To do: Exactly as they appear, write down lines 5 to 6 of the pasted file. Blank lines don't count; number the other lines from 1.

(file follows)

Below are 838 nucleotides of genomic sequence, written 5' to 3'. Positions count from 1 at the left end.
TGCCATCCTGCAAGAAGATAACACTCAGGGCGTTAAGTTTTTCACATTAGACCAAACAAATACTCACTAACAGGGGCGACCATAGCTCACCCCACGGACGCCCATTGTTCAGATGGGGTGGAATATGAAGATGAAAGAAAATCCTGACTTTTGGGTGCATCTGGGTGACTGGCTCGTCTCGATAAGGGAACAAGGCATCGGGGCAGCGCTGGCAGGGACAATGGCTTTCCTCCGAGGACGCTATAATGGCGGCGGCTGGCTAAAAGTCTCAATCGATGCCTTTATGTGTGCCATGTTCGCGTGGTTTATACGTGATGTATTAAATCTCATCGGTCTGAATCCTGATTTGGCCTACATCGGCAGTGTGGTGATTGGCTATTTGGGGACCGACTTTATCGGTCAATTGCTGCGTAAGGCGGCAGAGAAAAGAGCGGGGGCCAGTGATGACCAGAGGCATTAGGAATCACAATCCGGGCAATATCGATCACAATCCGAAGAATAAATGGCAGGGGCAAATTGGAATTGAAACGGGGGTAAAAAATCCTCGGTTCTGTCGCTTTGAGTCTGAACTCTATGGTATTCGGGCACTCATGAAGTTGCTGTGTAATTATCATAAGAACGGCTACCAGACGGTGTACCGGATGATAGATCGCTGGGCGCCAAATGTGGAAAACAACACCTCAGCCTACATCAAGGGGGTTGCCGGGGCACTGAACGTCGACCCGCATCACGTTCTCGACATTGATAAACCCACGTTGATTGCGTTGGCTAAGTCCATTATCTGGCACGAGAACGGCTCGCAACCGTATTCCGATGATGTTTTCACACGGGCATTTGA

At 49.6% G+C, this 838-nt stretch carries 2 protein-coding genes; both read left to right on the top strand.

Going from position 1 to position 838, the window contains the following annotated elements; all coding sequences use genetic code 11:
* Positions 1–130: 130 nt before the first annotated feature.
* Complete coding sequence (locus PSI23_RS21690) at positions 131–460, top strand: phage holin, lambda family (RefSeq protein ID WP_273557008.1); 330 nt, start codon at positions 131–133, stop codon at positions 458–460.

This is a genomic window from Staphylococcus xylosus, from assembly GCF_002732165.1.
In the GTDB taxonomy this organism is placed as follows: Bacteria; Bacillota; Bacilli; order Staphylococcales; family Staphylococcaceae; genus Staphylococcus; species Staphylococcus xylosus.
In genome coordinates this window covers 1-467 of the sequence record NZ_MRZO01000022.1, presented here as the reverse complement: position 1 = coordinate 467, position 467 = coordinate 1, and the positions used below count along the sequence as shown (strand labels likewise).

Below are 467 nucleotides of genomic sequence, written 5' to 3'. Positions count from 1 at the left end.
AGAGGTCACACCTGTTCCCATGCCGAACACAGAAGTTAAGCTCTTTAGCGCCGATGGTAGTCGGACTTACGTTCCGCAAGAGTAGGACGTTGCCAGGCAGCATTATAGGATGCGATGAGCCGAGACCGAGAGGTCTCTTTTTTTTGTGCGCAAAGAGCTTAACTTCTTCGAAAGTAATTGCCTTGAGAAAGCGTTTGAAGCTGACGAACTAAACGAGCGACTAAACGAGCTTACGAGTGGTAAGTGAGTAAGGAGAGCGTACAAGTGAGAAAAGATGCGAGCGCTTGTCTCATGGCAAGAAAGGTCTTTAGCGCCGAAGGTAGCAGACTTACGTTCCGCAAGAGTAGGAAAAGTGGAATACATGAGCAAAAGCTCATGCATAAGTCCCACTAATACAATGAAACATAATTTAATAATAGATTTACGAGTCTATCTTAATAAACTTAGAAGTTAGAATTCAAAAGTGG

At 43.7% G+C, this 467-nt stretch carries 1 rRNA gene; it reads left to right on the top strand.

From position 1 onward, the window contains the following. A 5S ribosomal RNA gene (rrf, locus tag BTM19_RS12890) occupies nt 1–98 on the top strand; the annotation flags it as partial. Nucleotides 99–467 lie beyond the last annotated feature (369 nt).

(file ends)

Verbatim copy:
* Positions 1–130: 130 nt before the first annotated feature.
* Complete coding sequence (locus PSI23_RS21690) at positions 131–460, top strand: phage holin, lambda family (RefSeq protein ID WP_273557008.1); 330 nt, start codon at positions 131–133, stop codon at positions 458–460.